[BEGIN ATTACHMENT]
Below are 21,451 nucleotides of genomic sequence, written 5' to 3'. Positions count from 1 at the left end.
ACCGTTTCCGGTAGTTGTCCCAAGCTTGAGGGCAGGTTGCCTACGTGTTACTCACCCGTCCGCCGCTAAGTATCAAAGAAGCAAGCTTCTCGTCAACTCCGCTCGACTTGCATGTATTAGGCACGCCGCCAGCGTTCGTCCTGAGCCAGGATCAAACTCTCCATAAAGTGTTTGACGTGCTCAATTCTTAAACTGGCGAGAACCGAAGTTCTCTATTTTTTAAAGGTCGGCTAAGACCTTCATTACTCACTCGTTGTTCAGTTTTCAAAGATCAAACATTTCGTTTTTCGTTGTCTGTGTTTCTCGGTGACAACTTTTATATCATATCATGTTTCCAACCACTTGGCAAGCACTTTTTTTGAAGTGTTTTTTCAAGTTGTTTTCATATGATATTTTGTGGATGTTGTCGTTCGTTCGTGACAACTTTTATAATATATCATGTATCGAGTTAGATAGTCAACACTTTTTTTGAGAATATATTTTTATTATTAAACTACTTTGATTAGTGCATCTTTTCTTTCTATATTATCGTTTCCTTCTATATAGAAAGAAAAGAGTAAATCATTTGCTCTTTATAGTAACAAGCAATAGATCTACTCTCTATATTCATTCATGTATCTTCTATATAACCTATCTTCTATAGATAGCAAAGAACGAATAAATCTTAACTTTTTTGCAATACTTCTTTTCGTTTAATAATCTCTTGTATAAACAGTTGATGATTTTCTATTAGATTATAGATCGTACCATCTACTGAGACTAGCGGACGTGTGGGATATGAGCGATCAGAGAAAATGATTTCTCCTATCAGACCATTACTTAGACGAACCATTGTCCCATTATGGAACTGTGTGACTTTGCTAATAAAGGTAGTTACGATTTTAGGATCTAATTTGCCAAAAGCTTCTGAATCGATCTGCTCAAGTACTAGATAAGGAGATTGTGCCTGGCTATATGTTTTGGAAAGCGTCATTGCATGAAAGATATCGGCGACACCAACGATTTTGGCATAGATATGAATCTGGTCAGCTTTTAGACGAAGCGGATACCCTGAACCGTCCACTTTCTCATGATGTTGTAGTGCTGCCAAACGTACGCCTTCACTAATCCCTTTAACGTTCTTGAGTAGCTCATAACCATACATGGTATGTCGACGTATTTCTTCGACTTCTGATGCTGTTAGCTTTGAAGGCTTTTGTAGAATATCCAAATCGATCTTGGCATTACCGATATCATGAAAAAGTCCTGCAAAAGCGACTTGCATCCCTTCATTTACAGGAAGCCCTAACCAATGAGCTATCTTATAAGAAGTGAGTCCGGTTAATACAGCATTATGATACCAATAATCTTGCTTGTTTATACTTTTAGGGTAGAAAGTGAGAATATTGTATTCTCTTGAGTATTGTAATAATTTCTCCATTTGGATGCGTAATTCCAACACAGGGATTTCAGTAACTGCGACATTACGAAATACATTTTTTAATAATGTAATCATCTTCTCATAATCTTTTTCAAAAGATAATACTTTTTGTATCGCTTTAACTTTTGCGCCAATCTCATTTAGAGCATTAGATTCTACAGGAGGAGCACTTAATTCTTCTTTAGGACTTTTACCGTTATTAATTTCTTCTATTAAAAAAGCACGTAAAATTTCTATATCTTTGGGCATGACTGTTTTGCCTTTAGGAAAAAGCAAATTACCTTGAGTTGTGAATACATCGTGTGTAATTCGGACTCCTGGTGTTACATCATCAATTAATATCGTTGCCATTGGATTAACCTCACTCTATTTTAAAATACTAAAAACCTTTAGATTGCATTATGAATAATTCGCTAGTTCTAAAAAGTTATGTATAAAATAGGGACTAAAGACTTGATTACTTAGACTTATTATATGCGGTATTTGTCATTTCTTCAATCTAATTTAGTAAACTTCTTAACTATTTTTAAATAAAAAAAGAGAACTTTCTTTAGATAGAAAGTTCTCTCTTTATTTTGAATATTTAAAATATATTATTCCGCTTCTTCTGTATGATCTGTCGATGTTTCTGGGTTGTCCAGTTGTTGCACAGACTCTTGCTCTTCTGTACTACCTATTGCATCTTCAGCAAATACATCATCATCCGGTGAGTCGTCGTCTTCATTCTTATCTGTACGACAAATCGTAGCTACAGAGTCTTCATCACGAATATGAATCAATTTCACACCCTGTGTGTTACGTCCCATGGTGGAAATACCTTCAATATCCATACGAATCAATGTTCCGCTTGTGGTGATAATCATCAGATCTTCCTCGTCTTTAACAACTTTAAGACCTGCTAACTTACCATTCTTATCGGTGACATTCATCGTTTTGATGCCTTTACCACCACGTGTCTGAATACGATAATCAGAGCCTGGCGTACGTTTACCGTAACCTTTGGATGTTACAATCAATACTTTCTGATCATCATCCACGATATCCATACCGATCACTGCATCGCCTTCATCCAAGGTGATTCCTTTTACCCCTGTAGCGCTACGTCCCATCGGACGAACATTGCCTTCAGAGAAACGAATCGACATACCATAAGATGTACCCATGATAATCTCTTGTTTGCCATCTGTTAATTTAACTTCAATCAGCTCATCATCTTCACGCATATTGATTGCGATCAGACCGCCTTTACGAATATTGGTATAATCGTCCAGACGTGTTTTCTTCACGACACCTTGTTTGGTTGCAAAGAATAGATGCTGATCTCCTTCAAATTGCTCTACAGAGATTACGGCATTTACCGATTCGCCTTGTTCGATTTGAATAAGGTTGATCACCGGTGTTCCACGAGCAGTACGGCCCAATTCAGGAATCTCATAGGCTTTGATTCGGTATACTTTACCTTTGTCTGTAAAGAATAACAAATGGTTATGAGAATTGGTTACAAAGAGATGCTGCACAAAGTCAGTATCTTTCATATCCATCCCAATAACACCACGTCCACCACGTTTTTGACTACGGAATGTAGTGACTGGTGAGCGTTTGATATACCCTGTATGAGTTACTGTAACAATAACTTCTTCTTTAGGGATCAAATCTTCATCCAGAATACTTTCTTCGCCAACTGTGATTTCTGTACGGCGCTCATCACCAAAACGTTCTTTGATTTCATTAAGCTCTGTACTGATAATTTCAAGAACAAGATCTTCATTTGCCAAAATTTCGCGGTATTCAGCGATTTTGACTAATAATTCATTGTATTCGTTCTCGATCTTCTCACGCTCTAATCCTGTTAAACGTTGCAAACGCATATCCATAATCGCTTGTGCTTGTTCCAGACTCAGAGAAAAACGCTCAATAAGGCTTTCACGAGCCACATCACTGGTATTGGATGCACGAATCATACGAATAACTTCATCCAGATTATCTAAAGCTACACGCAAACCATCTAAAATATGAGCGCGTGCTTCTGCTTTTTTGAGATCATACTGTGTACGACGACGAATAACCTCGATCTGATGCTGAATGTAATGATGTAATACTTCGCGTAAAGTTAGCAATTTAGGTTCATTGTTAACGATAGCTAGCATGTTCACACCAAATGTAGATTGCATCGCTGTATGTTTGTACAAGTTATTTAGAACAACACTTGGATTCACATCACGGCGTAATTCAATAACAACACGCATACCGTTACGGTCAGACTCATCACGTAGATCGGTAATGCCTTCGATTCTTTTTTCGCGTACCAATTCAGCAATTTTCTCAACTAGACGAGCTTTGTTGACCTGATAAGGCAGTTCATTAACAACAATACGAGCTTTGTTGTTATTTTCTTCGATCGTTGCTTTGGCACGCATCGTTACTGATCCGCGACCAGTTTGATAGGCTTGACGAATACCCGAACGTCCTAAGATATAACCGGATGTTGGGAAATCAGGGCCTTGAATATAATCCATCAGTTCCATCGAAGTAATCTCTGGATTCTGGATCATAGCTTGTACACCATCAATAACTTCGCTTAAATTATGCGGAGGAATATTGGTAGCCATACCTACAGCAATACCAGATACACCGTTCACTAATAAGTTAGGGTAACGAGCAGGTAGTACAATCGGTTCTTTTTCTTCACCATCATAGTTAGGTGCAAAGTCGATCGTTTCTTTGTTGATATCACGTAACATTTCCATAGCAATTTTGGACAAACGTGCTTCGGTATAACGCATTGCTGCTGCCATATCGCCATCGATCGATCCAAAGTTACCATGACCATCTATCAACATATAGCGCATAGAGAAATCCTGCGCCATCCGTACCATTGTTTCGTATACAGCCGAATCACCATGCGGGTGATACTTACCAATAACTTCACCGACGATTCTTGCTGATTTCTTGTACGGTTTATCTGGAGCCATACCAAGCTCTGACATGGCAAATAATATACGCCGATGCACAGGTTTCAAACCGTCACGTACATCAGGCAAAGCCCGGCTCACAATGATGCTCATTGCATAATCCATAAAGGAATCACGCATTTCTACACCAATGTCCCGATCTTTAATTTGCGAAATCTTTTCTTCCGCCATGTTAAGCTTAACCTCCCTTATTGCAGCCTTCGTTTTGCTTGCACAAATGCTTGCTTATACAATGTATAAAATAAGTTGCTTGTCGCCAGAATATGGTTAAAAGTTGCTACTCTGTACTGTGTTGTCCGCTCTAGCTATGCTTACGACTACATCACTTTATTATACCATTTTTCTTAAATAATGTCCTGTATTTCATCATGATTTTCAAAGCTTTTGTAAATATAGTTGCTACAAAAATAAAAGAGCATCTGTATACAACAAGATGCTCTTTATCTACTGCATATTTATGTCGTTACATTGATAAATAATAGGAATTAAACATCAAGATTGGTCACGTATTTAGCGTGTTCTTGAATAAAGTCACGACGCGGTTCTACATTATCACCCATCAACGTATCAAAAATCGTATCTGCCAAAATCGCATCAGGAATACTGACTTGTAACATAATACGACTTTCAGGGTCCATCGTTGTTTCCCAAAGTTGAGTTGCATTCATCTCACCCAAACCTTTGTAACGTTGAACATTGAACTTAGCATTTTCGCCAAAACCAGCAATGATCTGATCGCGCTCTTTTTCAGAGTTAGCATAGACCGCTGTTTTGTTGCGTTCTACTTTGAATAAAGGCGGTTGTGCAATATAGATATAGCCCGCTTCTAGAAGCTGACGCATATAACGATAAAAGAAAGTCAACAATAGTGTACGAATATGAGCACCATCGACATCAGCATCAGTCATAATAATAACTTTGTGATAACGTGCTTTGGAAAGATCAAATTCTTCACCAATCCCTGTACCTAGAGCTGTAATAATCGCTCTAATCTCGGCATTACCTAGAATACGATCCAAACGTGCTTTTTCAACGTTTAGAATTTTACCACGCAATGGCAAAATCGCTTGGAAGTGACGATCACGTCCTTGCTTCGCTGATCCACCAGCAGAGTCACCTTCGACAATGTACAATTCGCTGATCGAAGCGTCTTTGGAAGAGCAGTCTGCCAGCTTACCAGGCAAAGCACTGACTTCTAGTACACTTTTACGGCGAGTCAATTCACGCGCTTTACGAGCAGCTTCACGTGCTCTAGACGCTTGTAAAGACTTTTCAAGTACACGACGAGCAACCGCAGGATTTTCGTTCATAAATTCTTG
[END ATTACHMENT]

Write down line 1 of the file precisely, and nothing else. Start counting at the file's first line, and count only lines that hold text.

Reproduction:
Below are 21,451 nucleotides of genomic sequence, written 5' to 3'. Positions count from 1 at the left end.